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itinerary question scotland 7 days with both glasgow and edinburgh

We have booked to go to England and Scotland starting Sept 30 this year. we are planning only a day or so in
london as we have been before, before heading up to scotland for 6-7 days..... we are Edinburgh and/or Glasgow for the art, highlands and a loch but not really sure then back to england through the lakes district....however we are really unsure and confused at present. We are from Sydney Australia so used to large distances and open roads so I am finding the distances confusing.
Or are we better staying in glasgow and training in over to or Edinburgh ? or visa versa
We are interested in beautiful countryside, art especially modern and contemporary but all art really, history, particularly roman and tudor, good food and getting away from the usual tourist traps.
We like bed and breakfast or pubs /small hotels or some self catering cottages or apartments and are on a moderate budget as the $A is not so good at the moment...about 75 pounds a night if possible.
we are also wondering the best route from heathrow or we might take a train to oxford or cambridge and hire a car from there...any suggestions for an overnight stop...or should we just drive straight up the motorway....i will be coming from france so should not be jet lagged...also used to driving on the left hand side so no issues there either
thanks in advance for any tips for an itinerary and or places to see and stay

Posted by
552 posts

It's been a long time since I was in England, so my memory of the route is a little foggy. In my mind, though, I think it would be easier to not pick up the car at Heathrow, and just get on the train and go to Edinburgh, but I'm a person who likes to minimize the time spent driving. For a stop along the way I would also consider York. The cathedral is beautiful, and getting lost in the 'shambles' is fun. You can easily get around Edinburgh sights without a car (finding a B&B near downtown with parking may be a problem), the castle, the art museum, Holyrood house etc. are all within walking distance. Then take the train to Glasgow (visit the Glasgow school of art), and hire the car from there. For Roman ruins there is Hadrian's wall and an old Roman fort nearby. Loch Lomand would be a nice day trip from Glasgow, and you could do a lake cruise, also. Stirling castle and some famous battle sights, if that's your interest, could also be done from Glasgow. I think it will really depend on when you decide to hire the car. There are bus tours from both Edinburgh and Glasgow that will get you to many of the sights, but it may not be what you want to see, and the stops may be too short. You might get a good idea of what can be done in a day trip by looking at the web sites for some of the companies that offer tours from both Edinburgh and Glasgow and figure out from that whether or not you want to have the car before you get to Scotland. Also look at the website Secret Scotland for some good suggestions.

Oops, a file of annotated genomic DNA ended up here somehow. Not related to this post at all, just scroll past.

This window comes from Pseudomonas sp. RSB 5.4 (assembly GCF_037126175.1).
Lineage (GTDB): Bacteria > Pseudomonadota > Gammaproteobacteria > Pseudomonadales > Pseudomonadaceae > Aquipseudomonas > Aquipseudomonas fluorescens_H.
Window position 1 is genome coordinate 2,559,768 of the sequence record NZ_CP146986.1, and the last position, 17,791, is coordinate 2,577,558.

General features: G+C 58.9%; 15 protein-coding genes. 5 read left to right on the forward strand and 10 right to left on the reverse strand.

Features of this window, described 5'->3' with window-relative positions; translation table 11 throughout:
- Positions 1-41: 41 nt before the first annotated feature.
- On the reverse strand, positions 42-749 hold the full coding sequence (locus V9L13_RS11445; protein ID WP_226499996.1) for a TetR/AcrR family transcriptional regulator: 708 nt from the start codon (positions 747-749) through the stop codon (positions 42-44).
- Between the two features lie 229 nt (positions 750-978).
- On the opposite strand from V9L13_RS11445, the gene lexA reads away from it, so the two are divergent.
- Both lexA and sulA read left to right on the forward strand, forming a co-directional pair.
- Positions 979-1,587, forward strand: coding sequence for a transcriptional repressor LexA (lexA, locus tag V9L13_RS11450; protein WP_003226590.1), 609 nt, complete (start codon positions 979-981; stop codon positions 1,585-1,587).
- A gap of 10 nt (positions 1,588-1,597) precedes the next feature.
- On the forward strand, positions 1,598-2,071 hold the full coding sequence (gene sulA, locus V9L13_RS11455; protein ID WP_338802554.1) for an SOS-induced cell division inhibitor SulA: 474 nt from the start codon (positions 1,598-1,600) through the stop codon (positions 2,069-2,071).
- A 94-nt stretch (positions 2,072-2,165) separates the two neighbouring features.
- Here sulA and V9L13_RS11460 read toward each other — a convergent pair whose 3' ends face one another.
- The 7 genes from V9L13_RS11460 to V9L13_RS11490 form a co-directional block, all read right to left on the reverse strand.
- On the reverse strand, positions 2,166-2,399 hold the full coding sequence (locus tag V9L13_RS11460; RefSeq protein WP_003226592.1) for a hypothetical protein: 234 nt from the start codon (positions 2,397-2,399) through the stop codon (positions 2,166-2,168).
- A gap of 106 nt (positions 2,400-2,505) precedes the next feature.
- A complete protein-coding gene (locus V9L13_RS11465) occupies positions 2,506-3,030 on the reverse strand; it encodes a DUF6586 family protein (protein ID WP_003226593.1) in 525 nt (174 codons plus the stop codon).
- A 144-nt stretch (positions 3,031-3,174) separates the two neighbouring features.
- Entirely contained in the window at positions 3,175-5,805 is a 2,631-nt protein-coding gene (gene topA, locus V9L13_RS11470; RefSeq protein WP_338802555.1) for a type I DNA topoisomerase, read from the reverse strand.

Posted by
5559 posts

If you want to see Scotland, then I would recommend either connecting by air or taking the train to Edinburgh. I would stay in Edinburgh and then train to Glasgow. You won't need a car as long as you are in either of those two cities.

If you are interested in Tudor and Roman history then the Borders would be a good place for you to explore. If you want to get a glimpse of the Highlands, think of either exploring the Trossach or spending a day in Perthshire driving through the glens. You could go to Dunkeld which was the home of the Church in Scotland prior to St. Andrews. Hexham is in England has an interesting museum about the Borders during Queen Elizabeth's and earlier time. Hadrian's Wall is near. I like Housesteads. The many abbey's that Henry VIII destroyed are in the Borders--Jedburgh, Kelso, Melrose, Dryburgh....Hermitage Castle is amazingly stark and evocative of the Borders.

Pam

Posted by
1288 posts

Remember in Scotland, the Tudor period is the Stuart period! The Border abbeys were destroyed as part of the Rough Wooing, where Henry VIII tired to get Mary I to marry his young son the future Edward VI. The Regency would not permit it. The history of the Reivers is also an interesting one as the Reivers were more linked to each other on either side of the border than with their crowns distant in London or Edinburgh.